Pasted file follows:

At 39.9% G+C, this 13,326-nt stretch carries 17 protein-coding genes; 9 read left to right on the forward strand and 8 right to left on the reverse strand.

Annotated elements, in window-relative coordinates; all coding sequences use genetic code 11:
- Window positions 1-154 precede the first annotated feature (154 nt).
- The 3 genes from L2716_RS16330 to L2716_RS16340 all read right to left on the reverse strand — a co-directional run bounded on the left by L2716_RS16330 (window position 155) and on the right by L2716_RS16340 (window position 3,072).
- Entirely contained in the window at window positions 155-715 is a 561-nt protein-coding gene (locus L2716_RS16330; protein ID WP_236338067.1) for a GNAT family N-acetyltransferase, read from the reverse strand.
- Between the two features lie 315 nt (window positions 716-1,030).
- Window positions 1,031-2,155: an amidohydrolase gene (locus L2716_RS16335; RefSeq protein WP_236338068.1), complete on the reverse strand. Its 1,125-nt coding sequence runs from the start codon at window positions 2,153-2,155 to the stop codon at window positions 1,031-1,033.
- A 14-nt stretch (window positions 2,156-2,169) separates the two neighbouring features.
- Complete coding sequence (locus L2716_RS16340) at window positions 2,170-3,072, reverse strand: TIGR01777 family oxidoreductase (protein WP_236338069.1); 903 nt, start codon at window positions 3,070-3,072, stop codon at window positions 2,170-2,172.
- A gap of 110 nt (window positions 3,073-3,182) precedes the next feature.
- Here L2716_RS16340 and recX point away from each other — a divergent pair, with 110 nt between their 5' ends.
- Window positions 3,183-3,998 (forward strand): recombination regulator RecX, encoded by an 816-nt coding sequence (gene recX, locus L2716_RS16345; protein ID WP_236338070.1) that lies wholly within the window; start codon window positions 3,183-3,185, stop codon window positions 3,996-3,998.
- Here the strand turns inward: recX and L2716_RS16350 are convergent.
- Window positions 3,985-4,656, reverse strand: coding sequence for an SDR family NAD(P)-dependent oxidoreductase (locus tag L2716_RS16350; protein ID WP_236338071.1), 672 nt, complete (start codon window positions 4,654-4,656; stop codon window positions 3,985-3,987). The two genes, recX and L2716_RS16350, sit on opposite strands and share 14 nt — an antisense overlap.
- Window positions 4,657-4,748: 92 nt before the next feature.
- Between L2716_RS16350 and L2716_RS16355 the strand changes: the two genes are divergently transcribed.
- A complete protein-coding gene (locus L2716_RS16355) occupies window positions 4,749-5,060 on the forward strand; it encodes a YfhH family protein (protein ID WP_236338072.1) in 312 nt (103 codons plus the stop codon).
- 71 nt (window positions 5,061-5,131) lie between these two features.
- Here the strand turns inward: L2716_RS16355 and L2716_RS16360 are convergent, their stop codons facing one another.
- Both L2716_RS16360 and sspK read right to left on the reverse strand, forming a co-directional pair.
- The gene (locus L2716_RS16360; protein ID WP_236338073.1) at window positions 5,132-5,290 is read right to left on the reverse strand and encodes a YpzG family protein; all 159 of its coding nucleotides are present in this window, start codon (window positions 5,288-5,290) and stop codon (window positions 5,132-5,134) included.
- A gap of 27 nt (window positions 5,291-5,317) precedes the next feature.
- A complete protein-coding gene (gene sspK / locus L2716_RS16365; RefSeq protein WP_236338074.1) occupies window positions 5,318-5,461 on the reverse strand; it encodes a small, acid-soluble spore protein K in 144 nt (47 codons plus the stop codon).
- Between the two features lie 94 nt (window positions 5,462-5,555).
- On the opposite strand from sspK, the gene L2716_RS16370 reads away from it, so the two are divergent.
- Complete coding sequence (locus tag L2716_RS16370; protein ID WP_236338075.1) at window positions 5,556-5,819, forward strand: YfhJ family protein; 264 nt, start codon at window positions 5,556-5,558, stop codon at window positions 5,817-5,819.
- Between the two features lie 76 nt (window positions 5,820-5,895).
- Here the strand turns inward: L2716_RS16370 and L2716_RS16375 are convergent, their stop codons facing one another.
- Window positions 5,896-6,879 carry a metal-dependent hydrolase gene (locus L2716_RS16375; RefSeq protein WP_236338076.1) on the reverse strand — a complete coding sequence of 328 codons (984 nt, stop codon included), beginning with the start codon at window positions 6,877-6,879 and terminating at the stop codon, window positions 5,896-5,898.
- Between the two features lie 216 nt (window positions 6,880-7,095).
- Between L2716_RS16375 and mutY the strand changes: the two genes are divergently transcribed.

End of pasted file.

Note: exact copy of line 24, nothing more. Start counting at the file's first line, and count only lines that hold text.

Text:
- Between the two features lie 94 nt (window positions 5,462-5,555).